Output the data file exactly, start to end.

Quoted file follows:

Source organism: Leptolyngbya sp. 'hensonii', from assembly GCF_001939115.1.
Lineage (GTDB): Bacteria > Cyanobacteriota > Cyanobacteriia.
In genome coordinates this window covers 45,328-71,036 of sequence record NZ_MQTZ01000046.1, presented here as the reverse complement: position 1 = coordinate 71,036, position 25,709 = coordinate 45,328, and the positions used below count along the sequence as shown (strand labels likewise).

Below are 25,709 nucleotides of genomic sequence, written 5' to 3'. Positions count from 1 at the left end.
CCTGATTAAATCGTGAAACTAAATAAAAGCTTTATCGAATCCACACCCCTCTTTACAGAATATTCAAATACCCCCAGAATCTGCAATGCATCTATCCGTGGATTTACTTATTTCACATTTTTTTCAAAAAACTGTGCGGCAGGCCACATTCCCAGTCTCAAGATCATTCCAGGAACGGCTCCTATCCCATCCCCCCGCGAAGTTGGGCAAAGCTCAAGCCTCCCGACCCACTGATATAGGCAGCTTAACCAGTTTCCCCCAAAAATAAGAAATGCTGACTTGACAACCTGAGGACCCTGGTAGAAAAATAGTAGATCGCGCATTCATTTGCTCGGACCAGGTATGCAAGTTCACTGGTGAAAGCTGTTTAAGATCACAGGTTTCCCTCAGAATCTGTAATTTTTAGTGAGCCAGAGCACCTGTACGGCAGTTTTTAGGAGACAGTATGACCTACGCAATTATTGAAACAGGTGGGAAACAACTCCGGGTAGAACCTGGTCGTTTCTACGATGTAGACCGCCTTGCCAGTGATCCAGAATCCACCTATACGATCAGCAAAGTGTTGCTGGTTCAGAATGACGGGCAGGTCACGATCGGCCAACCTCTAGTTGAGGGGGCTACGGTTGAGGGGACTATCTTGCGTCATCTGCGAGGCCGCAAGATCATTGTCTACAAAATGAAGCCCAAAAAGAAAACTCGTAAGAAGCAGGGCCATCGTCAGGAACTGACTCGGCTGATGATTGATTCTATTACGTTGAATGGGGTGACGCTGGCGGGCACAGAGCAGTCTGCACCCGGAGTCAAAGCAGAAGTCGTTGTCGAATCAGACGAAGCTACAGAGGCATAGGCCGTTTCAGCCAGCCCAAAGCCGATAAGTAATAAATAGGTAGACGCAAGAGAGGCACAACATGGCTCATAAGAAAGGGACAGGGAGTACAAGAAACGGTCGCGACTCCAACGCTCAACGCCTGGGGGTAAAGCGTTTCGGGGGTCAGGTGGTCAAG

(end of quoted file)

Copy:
Source organism: Leptolyngbya sp. 'hensonii', from assembly GCF_001939115.1.
Lineage (GTDB): Bacteria > Cyanobacteriota > Cyanobacteriia.
In genome coordinates this window covers 45,328-71,036 of sequence record NZ_MQTZ01000046.1, presented here as the reverse complement: position 1 = coordinate 71,036, position 25,709 = coordinate 45,328, and the positions used below count along the sequence as shown (strand labels likewise).

Below are 25,709 nucleotides of genomic sequence, written 5' to 3'. Positions count from 1 at the left end.
CCTGATTAAATCGTGAAACTAAATAAAAGCTTTATCGAATCCACACCCCTCTTTACAGAATATTCAAATACCCCCAGAATCTGCAATGCATCTATCCGTGGATTTACTTATTTCACATTTTTTTCAAAAAACTGTGCGGCAGGCCACATTCCCAGTCTCAAGATCATTCCAGGAACGGCTCCTATCCCATCCCCCCGCGAAGTTGGGCAAAGCTCAAGCCTCCCGACCCACTGATATAGGCAGCTTAACCAGTTTCCCCCAAAAATAAGAAATGCTGACTTGACAACCTGAGGACCCTGGTAGAAAAATAGTAGATCGCGCATTCATTTGCTCGGACCAGGTATGCAAGTTCACTGGTGAAAGCTGTTTAAGATCACAGGTTTCCCTCAGAATCTGTAATTTTTAGTGAGCCAGAGCACCTGTACGGCAGTTTTTAGGAGACAGTATGACCTACGCAATTATTGAAACAGGTGGGAAACAACTCCGGGTAGAACCTGGTCGTTTCTACGATGTAGACCGCCTTGCCAGTGATCCAGAATCCACCTATACGATCAGCAAAGTGTTGCTGGTTCAGAATGACGGGCAGGTCACGATCGGCCAACCTCTAGTTGAGGGGGCTACGGTTGAGGGGACTATCTTGCGTCATCTGCGAGGCCGCAAGATCATTGTCTACAAAATGAAGCCCAAAAAGAAAACTCGTAAGAAGCAGGGCCATCGTCAGGAACTGACTCGGCTGATGATTGATTCTATTACGTTGAATGGGGTGACGCTGGCGGGCACAGAGCAGTCTGCACCCGGAGTCAAAGCAGAAGTCGTTGTCGAATCAGACGAAGCTACAGAGGCATAGGCCGTTTCAGCCAGCCCAAAGCCGATAAGTAATAAATAGGTAGACGCAAGAGAGGCACAACATGGCTCATAAGAAAGGGACAGGGAGTACAAGAAACGGTCGCGACTCCAACGCTCAACGCCTGGGGGTAAAGCGTTTCGGGGGTCAGGTGGTCAAG